Wrestling News

Bret Hart On Sunny Relationship Rumours: “I Almost Kind Of Wished I Did”

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Professional wrestling may have changed in 2020, but one thing remains the same. Bret Hart’s ability to tell a great story and cut right the bone whether people like what he has to say or not.

We’ve seen it in tales about Goldberg, Jake ‘The Snake’ Roberts, even when he spoke about who had the worst Sharpshooter and his 1997 heel turn. Now, ‘The Hitman’ has spoken out once again on arguably the most controversial rumour regarding his career – his relationship with Tammy Lynn Sytch, aka Sunny.

Rumours of a behind the scenes dalliance between the pair first came to light on the May 19, 1997, edition of Monday Night Raw when Shawn Michaels took it upon himself to deliver his now infamous, ‘Sunny Days’, speech which got tongues wagging.

As it would eventually turn out, it was Michaels who had the relationship with Sytch in 1996 and not Bret Hart.

On episode 29 of his Confessions Of The Hitman webseries, ‘The Excellence of Execution’ spoke on the non-existent relationship with Sunny when he was questioned about the biggest rumour surrounding his career:

“Probably the most ludicrous one is that same old one that comes up about Sunny all the time, which is kind of funny for me because I always got along well with not just Sunny, but all of the girls that were involved in [pro] wrestling. The one where they talked about me having a relationship with Sunny, I almost kind of wished I did, but the fact of the matter is that I never did and there was never any truth to those rumors ever. And I don’t know where they came from. I’ve never really been much bothered by that one. That’s probably the only one, to me, that really stands out.”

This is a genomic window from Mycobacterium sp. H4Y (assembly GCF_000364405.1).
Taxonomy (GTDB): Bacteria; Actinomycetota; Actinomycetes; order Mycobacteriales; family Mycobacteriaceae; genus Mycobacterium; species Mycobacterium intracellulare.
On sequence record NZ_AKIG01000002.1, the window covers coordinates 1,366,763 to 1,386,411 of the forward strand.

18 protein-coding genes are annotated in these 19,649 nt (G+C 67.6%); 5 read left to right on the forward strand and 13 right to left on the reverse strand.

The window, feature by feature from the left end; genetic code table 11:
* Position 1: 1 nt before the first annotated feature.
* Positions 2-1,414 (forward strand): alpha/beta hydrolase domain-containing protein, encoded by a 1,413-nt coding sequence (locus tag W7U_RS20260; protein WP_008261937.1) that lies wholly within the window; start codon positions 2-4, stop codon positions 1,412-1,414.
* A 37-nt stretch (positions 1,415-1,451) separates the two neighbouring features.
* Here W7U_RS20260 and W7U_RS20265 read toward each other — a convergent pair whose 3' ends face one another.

Moving on from Sunny, Bret Hart delved into the origins of his famous Sharpshooter and related a story of first seeing it done in Japan. According to Hart, when Vince McMahon notified him that he needed a finishing move for his singles push, he recalled what he’d seen in The Land of the Rising Sun:

“Well, The Scorpion Deathlock was something I first saw in Japan. It’s a bit of an intricate, complicated wrestling move that I had seen done before and I’ve had guys put it on me. It’s pretty [similar] in a lot of ways to a Boston Crab, but it’s a different way of twisting your legs. But anyway, when I really got launched as a singles competitor – a solo – Vince McMahon and Pat Patterson had a little meeting with me, and they said they wanted me to come up with a submission move. And I’m not sure if I mentioned it, but we came up with a couple of different options of something I could do, and The Scorpion Deathlock came up and Vince asked, ‘can you put the Scorpion Deathlock on?’ I said, ‘well, I’d have to check into it, or look into it and see how it works and everything. So I told Vince I would go see if any of the other [pro] wrestlers knows how to put it on.”

According to Bret Hart, he had little luck in finding anyone with the knowledge to show him how to apply the move. After searching high and low, a surprising figure emerged in Konnan:

“I went kind of to the dressing rooms and started checking with different guys, and you had to be a pretty knowledgeable wrestler to know how to put it on. I had it put on me lots of times but I never really put it on anyone ever. And anyway, I asked around and nobody knew. And finally, I remember it was Konnan, a Mexican wrestler I knew later on in WCW, he goes, ‘I know how to put it on.’ So I said, ‘okay, show me how it works!’ And we went in the shower because we needed some space to put it on. So anyway, he showed me and it was pretty simple. He showed it to me in the shower room, and I found Vince and I said, ‘okay, I know how to put it on.’ And the rest is history.”

Recalling the origins of his beloved finisher, Bret Hart told an amusing tale about how his late brother Owen Hart helped to spread the myth that their father Stu had taught the family the move:

“When Vince approved of it, we had to rename it, and I remember that I think I was the one that came up with The Sharpshooter [name]. And the funny thing about all that is they always think, the way the fans think of the history of it– ‘oh, Stu taught his son The Sharpshooter in the basement,’ kind of a thing. I think Owen even played that same sort of storyline – that my dad taught all of us those kinds of things. He taught us a lot of stuff, but he didn’t teach me The Sharpshooter. But it’s funny that I learned it from Konnan of all people.”

If you would like to listen to the full interview then you can subscribe to the Confessions Of The Hitman webseries now.

Credit for the interview: Confessions Of The Hitman

h/t for the transcription: Wrestling Inc.